top of page

Joseph N Landry III


U.S. Marines



Corporal Joseph N. Landry III of Pensacola, Florida was a Pine Forest High School graduate where he spent four years in the Junior ROTC. He graduated in 2002, then took two years off before joining the Army.

Joey came from a long line of family who served their country including his father, Joe Landry; his grandfathers, Joseph Landry, Sr., Alvin Ellis; great grandfather, Paul Ellis; uncles, Charles Ellis, Byron Dalton, James Ellis, Maynard Nighbert, Felix Favalora, Bill Ellis, Jim Sanders, Tom Landry, Stanley Favalora, Leon Landry, Joseph Favalora; cousins, James Nighbert, Cody Ellis and Gary Ellis who died while serving his country.

There was never a doubt that he would serve. He had no fear of war. His only fear was that he wouldn’t become a soldier in the first place. When the Army told him that he had to lose 40 pounds to enlist, he strapped a 50-pound pack on his back and started walking. He’d walk 2 miles to his job at Taco Bell on Mobile Highway carrying the weight. After work, he’d lug the extra weight home. He did that for weeks.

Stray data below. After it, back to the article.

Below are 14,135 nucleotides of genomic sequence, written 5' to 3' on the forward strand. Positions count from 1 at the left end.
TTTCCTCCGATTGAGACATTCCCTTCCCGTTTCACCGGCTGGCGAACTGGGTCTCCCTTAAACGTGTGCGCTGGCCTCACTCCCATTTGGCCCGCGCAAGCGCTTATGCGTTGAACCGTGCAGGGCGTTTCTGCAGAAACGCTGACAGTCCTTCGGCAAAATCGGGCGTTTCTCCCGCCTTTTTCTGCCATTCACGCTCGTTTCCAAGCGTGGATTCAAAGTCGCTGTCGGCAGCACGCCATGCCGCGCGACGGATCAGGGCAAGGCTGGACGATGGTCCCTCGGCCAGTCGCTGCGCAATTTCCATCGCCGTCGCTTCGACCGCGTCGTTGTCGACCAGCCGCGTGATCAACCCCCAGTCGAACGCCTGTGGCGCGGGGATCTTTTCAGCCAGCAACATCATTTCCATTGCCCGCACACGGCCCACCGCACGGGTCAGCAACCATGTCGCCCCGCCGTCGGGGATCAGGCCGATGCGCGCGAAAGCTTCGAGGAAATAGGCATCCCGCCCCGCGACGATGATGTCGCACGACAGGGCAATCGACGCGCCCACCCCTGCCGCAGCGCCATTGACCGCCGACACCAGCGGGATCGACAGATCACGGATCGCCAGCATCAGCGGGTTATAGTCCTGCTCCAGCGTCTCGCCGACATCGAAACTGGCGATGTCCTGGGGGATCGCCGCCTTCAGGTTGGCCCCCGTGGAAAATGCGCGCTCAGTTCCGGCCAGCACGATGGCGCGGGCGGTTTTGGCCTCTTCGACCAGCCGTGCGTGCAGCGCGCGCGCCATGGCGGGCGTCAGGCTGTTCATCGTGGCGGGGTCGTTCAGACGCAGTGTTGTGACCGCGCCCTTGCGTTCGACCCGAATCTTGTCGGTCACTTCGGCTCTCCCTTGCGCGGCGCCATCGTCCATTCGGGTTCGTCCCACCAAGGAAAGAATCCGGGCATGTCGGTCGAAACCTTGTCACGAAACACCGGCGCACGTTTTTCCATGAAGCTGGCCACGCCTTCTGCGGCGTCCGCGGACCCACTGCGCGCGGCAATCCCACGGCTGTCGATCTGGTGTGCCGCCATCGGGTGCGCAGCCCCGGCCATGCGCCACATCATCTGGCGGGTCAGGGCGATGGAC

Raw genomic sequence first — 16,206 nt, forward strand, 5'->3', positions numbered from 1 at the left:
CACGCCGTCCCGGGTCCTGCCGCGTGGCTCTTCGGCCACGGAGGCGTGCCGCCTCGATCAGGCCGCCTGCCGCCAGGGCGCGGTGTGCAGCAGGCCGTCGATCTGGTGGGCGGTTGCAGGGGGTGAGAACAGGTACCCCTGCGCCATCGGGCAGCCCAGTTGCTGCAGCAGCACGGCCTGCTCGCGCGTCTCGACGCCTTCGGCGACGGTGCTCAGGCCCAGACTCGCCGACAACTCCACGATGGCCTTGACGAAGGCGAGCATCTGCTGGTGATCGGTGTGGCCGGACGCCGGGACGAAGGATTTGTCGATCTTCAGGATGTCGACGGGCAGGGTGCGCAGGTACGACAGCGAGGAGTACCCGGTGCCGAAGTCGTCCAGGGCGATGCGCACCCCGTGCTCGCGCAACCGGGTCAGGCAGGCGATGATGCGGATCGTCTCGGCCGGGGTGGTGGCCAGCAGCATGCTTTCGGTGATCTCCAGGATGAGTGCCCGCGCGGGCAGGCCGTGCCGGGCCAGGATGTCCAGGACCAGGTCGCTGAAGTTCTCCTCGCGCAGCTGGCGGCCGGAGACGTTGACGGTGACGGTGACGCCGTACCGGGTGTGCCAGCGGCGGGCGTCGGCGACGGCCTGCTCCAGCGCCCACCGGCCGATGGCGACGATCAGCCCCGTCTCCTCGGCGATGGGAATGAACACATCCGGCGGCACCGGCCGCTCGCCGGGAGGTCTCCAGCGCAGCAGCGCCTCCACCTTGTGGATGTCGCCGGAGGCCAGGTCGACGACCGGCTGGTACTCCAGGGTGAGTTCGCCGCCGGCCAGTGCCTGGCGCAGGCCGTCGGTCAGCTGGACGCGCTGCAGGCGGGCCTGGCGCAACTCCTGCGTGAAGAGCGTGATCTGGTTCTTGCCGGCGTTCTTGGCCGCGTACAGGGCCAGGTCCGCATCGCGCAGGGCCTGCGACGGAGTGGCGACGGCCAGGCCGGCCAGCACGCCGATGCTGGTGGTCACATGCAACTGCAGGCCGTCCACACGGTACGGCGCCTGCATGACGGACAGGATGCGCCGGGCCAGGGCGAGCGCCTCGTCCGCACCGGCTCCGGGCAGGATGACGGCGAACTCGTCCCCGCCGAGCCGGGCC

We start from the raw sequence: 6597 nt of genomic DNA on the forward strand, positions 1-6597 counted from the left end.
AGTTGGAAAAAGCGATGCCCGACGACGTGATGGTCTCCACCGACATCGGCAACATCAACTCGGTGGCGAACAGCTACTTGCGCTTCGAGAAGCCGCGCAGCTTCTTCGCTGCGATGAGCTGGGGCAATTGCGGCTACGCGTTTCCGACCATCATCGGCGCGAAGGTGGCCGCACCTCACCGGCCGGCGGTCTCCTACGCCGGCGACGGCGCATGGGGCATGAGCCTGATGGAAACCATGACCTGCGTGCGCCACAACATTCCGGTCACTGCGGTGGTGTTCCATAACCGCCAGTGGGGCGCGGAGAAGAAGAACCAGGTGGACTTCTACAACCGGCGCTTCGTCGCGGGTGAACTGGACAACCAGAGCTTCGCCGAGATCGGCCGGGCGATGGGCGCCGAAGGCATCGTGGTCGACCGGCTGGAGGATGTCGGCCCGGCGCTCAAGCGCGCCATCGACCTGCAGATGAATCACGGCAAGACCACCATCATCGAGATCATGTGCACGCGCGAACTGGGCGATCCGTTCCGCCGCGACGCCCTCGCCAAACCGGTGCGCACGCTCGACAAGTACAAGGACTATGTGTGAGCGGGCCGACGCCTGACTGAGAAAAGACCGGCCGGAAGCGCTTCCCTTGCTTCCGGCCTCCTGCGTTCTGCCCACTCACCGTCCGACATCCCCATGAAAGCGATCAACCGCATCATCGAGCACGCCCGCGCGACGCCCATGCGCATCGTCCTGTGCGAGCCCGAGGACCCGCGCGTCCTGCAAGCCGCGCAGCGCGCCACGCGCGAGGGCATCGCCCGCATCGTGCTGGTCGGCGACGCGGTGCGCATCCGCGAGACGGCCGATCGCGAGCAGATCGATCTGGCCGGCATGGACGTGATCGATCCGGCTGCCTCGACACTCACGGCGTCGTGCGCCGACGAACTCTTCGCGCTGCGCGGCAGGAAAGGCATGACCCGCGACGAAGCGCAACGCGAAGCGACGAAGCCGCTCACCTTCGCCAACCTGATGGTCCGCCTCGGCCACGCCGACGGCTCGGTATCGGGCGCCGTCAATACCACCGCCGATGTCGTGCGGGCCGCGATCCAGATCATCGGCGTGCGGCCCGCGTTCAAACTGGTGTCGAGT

Joseph lost the 40 pounds and became a soldier in October 2004. He was in Junior ROTC all through high school and when he put on that uniform, it just transformed him. He became a different person, a person who showed pride and confidence in what he did. And that’s how he felt about the Army.

After Landry joined the Army, he worried that he might not make it to Iraq. He got tired of the training. He would call home and say, ‘I know we’re ready to go.’ That’s where he wanted to be. He knew about the dangers of war and was ready to sacrifice himself for others if the situation arose. He said he was willing to take a bullet for a husband or a father just so they could come back and be with their families. He’d take the bullet instead of them, that’s just the kind of person he was.

He was also a loving son and brother who would call his family from Iraq to talk about video games with his brother or just clue his parents in to what he was doing.

Joey was preceded in death by his younger sister, Jessica Landry who died when Joey was 6 years old; his grandfather, Joseph N. Landry Sr. who also served his country; great grandmother, Mazzie Ellis whom he admired greatly; a very special uncle, Will Morgan.

He died the soldier he so much wanted to be in Muqdadiyah, Iraq, of wounds sustained when an improvised explosive device detonated near their unit during combat operations at age 23.


bottom of page